Show History



Magdalena's title is often mistakenly assumed to be a reference to Mary Magdalene. In fact, the musical takes its name from a river in Colombia. Heitor Villa-Lobos' score, which he orchestrated himself, combines South American folk themes with a soaring Ravelian impressionism that has the lushness of movie music.

According to a New York Times article from 1987, 'the idea was to construct the most expensive scenery ever built for Broadway, Mr. Wright recalled. "Because Song of Norway [another show that Forrest and Wright had written] had made a fortune for everyone who had put money into it, there was no limit to what could be done."


Edwin Lester, president of the Los Angeles Civic Light Opera, commissioned Magdalena, and the show opened at Civic Light Opera on July 26, 1948. Arthur Kay conducted a cast that included Irra Petina, Dorothy Sarnoff, John Raitt, Hugo Haas, Gerhard Pechner, A. Garcia, Melva Niles, Henry Reese, Ferdinand Hilt, J. Arthur, Betty Huff, Christine Matsios, Leonard Morganthaler, John Schickling, Lorraine Miller, Gene Curtsinger, Patrick Kirk, Betty Brusher and Jack Cole. Jules Dassin directed, Jack Cole was the choreographer and the chorus was prepared by Robert Zeller. Broadway veterans, Howard Bay (settings and lighting) and Irene Sharaff (costumes), were also part of the creative team.

The show then opened at the Curan Theatre (San Francisco Light Opera) for several performances, beginning August 16, 1948.

The San Francisco production of Magdalena then moved to Broadway, where it opened at the Ziegfeld Theater on September 20, 1948. This production also featured staging by Jules Dassin and choreography by Jack Cole. Actors, John Raitt, Dorothy Sarnoff and Hugo Haas returned for this production, as well.  The show ran for 88 performances and closed on December 4, 1948.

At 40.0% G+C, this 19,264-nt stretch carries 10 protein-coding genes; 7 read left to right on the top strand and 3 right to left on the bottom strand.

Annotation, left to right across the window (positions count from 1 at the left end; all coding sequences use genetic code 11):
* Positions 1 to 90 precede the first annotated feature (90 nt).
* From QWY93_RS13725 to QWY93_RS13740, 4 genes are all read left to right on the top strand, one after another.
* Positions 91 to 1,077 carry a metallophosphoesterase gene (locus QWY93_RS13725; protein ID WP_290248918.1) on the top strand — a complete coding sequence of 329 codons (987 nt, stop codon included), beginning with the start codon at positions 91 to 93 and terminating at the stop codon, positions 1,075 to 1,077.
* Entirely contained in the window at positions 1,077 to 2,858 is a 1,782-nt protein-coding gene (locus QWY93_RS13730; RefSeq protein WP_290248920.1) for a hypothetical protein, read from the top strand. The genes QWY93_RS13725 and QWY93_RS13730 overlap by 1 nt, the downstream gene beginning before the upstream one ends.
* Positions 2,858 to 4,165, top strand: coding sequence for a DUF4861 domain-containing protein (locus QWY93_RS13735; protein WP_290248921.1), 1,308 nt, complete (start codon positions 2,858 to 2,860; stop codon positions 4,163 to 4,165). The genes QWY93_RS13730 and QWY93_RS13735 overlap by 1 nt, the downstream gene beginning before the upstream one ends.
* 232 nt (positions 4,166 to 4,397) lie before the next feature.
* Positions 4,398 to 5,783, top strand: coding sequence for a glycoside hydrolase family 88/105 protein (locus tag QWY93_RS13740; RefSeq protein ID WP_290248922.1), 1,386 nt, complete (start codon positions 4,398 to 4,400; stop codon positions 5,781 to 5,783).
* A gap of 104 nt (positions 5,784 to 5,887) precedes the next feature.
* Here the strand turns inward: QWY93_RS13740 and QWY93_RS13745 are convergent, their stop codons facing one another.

After Broadway, Magdalena was not performed for nearly forty years. It was only with its concert revival (November 24, 1987, at the Alice Tully Hall in Lincoln Center) that performance rights once again became available.

More recent productions have occurred in Australia and Paris in the 1990s and early 2000s.

Cultural Influence

  • A symphonic suite of seven songs from the score of Magdalena, arranged by Andre Kostelanetz, is also available for rental.
  • The score for Magdalena is by Brazilian musical giant, Heitor Villa-Lobos. Villa-Lobos was a Brazilian composer, described as "the single most significant creative figure in 20th-century Brazilian art music." His music was influenced by both Brazilian folk music and by stylistic elements from the European classical tradition.
  • A recording of the score was made in RCA's studios in 1998 and issued by CBS (later Sony) in 1989. The cast of the recording differed slightly from the original concert cast, and included Judy Kaye, George Rose, Faith Esham, Kevin Gray and Jerry Hadley.


  • The Broadway production of Magdalena cost somewhere between $250,000 and $300,000. That made it the most expensive show ever produced up to that time.
  • There was an initial misunderstanding between composer, Villa-Lobos, and lyricists, Forrest and Wright. Villa-Lobos didn t understand that, when he signed his contract, he would not be writing an original score for the piece. When he discovered this reality, he went to the lyricists in tears, and they decided that they should write the score together.